0

Little bit of background here.

My direct manager had rejected my request for pay increment few months back without 1. Giving me a proper explanation of the reason to the rejection, 2. Considering my proposals to take up more job responsibilities in order to justify the increment.

As much as I'm aware, the main reason to his behavior is largely due to the fact that he has earned a rather infamous reputation for his string unimpressive performance, including the failure to meet sales target. Also that I've had an 20% adjustment a year ago. Although it may sound a lot in paper, the actual amount barely meets the entry level of my job responsibilities after going thru all the salary benchmark reports. Happened to know that majority of my peers are getting paid higher considering I'm one of the better performer amongst the team as claimed by my direct manager.

Right now, I really love the current field of work and would definitely feel a lot more motivated with another 10%+ pay adjustment. So much so that I'm considering to approach my VP directly in order to send the message across.

What would you do given my situation? Is there any better approach to deal with this?

Thanks!

  • 1
    Not a dupe of that. Asking boss' boss for a raise is nothing like going over your boss' head in a volunteer job. The reasons are different, the dynamic is different and the resolution must be different because of what's being asked in both cases. – Chris E Oct 13 '16 at 16:46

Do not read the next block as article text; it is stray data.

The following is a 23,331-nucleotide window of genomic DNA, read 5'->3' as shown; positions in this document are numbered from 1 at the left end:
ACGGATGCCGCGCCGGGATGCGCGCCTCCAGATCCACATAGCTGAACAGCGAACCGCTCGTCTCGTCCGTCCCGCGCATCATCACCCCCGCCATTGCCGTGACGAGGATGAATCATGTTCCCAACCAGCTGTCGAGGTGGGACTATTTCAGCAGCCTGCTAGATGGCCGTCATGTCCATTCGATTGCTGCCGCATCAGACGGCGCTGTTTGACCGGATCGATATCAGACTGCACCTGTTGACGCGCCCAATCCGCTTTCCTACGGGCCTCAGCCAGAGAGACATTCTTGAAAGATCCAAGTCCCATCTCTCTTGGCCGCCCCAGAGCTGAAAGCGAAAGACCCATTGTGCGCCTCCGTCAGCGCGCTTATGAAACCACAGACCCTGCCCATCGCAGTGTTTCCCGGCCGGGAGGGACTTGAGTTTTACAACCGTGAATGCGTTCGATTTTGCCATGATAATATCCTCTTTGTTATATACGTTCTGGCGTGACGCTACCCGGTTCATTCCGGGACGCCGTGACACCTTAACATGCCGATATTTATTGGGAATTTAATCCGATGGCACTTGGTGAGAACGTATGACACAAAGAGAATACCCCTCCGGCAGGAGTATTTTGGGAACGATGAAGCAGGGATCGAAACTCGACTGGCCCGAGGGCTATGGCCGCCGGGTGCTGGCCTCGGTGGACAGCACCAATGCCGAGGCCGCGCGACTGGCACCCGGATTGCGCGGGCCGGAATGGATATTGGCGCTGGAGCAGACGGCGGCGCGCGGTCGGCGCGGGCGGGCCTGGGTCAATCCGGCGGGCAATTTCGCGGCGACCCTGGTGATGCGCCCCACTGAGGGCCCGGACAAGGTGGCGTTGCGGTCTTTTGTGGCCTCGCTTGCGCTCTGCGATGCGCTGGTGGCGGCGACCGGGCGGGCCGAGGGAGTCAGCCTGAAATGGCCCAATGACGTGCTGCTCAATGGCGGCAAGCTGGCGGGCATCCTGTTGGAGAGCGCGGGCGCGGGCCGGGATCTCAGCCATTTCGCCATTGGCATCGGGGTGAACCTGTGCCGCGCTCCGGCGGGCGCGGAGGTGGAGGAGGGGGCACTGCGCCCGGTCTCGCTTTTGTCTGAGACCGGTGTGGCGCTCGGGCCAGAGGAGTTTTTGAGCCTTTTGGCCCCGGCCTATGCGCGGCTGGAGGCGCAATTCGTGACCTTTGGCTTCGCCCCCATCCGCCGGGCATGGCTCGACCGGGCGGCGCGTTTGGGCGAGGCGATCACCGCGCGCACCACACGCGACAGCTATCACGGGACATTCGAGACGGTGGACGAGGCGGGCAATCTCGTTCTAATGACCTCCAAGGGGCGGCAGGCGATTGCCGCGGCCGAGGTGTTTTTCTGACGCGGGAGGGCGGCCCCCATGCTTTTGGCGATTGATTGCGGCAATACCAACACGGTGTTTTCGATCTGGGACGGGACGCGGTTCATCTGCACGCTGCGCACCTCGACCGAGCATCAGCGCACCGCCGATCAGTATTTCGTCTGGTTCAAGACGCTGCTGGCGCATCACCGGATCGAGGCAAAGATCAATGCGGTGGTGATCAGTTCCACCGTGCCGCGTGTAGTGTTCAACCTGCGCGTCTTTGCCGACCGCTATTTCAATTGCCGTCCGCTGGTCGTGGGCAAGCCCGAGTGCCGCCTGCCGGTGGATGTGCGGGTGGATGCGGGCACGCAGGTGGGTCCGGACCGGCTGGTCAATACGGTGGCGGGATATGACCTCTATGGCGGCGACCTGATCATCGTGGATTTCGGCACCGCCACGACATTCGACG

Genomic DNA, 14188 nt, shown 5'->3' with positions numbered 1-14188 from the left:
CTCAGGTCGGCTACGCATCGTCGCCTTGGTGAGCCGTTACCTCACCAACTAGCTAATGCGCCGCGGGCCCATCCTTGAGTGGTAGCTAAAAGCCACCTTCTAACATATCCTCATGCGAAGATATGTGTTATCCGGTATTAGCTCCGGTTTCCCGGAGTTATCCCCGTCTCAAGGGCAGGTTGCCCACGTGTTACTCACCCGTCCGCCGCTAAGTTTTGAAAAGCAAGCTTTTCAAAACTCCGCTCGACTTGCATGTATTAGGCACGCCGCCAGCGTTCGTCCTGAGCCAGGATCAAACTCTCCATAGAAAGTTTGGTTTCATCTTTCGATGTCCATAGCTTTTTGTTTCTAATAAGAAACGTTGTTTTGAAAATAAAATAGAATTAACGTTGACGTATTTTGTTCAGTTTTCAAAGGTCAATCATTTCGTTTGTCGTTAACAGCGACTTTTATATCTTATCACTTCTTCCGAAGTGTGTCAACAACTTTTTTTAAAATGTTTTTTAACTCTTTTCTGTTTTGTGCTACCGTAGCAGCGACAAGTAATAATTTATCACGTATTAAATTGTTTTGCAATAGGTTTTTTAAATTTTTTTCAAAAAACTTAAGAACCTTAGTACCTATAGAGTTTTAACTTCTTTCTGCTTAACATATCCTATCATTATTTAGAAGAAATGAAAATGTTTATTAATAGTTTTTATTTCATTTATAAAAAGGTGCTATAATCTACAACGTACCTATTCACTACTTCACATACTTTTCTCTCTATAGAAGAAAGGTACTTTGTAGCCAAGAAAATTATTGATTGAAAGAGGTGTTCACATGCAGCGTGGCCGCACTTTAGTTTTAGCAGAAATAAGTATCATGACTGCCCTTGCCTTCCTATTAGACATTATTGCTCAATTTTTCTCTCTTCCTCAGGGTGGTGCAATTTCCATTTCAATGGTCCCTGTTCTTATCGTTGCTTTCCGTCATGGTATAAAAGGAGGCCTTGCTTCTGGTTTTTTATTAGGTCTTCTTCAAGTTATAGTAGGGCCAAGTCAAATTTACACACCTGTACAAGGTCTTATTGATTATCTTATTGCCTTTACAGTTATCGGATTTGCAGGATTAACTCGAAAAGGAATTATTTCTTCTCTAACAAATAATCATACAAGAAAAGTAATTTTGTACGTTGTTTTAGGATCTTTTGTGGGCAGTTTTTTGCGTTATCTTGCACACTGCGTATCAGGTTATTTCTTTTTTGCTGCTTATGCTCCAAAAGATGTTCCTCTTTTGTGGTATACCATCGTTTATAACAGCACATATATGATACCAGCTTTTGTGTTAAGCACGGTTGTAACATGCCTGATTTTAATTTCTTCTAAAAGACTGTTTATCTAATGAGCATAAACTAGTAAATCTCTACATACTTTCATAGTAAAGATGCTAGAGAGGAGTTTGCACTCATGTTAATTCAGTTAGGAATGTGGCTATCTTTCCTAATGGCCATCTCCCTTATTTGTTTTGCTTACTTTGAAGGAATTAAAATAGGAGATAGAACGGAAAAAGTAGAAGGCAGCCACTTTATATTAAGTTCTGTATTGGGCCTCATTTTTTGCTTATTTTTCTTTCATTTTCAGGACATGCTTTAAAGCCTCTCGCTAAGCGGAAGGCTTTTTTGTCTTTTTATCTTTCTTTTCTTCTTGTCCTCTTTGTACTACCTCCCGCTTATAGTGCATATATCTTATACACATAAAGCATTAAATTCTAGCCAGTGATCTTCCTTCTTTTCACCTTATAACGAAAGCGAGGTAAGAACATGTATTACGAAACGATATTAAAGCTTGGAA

• Why were you going through the salary reports? This is not something developer normally has access to. – HLGEM Oct 13 '16 at 18:02
  • Thanks for the advice Christopher and HLGEM! Actually learnt about my peers salaries from their own words, it's a closely knitted team with the exception of the direct manager who actually just joined us recently :) – Warren haybes Oct 14 '16 at 0:39
6

I really love the current field of work and would definitely feel a lot more motivated with another 10%+ pay adjustment. So much so that I'm considering to approach my VP directly in order to send the message across.

What would you do given my situation?

You want to go over the head of the manager who gave you a 20% raise last year, and ask his boss for another 10% ?

In my opinion, that would be a huge mistake. Going over your bosses head is almost certain to have negative repercussion for you, both from your boss, and from the VP.

You boss will resent your play for obvious reasons. And the VP will immediately go to your boss and ask about you. Can you imagine how your boss will respond? In a power play between you and your boss, you think the VP will take your side rather than the side of the person who works for him directly?

Is there any better approach to deal with this?

You deal with it in one of two ways

  • You work hard, prove your worth, and negotiate the best raises you can from your boss
  • You quit and find a job elsewhere. If you can't convince yourself to be motivated without a 10% raise, this may be your only real option